Supplementary Fig. 2 A positive need term is required for sequential value propagation.

(a) Number of significant forward and reverse sequences on linear track (left) and on open field (right) when setting the need term to the Successor Representation (as predicted by the theory). (b) Number of significant forward and reverse sequences on linear track (left) and on open field (right) when setting the need term to be one at the agent’s location and zero elsewhere. Notice the complete absence of both forward and reverse sequences due repeated replay of actions on the agent’s location.

Supplementary Fig. 3 Replay over-represents reward locations in both reverse and forward sequences.

(a) Probability that a state is part of a forward sequence at a given episode. Notice that because of the random starting location, the observed results cannot be explained by initiation bias. Notice also that locations corresponding to the final turn toward the reward were emphasized even more than locations nearer the reward itself, a consequence of the gain term being higher where there is a greater effect on behavior. (b) Probability that a state is part of a reverse sequence at a given episode. Notice that because of the random starting location, the observed results cannot be explained by initiation bias. Reverse replay tends to concentrate near the reward. Notice that the higher activation probability for reverse events is due to a combination of a reward-location bias and initiation bias, given that reverse sequences tend to start near the reward, where the agent usually is.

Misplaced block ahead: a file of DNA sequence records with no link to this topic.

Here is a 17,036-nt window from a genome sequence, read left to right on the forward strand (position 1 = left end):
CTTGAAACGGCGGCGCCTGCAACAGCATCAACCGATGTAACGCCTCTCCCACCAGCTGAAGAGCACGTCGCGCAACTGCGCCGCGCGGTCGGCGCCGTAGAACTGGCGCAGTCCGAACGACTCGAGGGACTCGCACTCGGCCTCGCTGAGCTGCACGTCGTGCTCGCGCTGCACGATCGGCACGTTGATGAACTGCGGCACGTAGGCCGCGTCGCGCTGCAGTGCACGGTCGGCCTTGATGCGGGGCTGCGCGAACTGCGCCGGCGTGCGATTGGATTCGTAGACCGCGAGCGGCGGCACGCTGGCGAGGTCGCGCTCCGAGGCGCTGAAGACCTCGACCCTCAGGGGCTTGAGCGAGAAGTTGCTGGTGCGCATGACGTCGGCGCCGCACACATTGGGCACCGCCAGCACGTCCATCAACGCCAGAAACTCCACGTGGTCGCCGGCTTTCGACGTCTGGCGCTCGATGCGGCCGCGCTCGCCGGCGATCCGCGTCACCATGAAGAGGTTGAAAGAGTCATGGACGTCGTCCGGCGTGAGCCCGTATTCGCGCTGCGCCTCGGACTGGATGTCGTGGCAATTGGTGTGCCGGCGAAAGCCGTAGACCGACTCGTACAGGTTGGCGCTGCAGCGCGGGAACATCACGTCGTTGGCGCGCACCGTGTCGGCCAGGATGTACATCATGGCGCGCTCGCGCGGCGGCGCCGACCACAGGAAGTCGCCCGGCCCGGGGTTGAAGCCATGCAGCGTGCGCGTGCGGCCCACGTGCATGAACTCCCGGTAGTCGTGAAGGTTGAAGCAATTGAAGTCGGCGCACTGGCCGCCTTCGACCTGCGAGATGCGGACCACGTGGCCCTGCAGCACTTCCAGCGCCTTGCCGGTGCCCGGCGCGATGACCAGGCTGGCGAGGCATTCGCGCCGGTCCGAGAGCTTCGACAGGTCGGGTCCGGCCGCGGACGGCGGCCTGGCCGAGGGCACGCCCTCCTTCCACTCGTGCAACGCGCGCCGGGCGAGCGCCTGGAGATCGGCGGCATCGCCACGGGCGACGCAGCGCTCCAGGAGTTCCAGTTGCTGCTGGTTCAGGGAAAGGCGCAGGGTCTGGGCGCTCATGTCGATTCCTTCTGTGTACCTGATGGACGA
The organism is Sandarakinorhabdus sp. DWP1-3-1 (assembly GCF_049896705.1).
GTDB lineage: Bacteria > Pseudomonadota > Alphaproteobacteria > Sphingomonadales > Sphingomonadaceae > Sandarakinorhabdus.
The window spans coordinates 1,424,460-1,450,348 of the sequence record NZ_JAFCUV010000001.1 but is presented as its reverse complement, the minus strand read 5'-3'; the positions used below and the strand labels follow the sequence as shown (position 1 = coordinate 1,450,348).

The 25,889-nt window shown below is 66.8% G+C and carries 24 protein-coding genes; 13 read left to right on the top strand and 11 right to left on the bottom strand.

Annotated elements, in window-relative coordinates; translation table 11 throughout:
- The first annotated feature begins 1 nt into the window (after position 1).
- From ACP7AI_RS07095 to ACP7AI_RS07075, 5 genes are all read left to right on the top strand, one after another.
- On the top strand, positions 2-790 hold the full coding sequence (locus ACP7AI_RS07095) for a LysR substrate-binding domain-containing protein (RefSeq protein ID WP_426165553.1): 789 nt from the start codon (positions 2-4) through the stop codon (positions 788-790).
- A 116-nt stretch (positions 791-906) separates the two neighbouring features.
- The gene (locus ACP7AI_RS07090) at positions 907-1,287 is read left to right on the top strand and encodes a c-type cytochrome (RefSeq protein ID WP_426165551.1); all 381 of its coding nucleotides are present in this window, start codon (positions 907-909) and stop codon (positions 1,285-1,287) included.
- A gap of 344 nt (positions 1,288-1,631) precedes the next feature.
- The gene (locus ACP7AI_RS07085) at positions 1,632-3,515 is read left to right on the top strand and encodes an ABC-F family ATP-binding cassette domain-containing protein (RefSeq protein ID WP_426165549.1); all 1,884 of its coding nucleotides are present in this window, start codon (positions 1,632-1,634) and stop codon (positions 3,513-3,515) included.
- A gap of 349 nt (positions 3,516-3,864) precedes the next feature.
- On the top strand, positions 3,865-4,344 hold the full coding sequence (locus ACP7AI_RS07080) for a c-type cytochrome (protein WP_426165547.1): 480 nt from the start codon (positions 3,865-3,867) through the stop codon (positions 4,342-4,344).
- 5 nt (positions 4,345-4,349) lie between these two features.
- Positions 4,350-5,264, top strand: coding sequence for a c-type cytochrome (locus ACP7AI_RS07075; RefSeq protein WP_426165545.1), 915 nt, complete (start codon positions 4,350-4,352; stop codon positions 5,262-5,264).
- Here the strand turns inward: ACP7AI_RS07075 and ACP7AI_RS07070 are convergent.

Supplementary Fig. 4 Differential modulation of reverse replay in increased (or decreased) reward conditions.

(a) Increased reward condition where the reward encountered by the agent was four times larger in half of the episodes. In comparison to the baseline (1x-1x) reward setting (left), there was a lower number of significant reverse sequences for 1x rewards (middle) and a greater number of significant reverse sequences for 4x rewards (right). The results presented in Fig. 5c correspond to a ratio between the two red bars (4x/1x). (b) Decreased reward condition where the reward encountered by the agent was zero in half of the episodes. In comparison to the baseline (1x-1x) reward setting (left), there was a greater number of significant reverse sequences for 1x rewards (middle) and a lower number of significant reverse sequences for 0x rewards (right). The results presented in Fig. 5e correspond to a ratio between the two blue bars (0x/1x).

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Mattar, M.G., Daw, N.D. Prioritized memory access explains planning and hippocampal replay. Nat Neurosci 21, 1609–1617 (2018). https://doi.org/10.1038/s41593-018-0232-z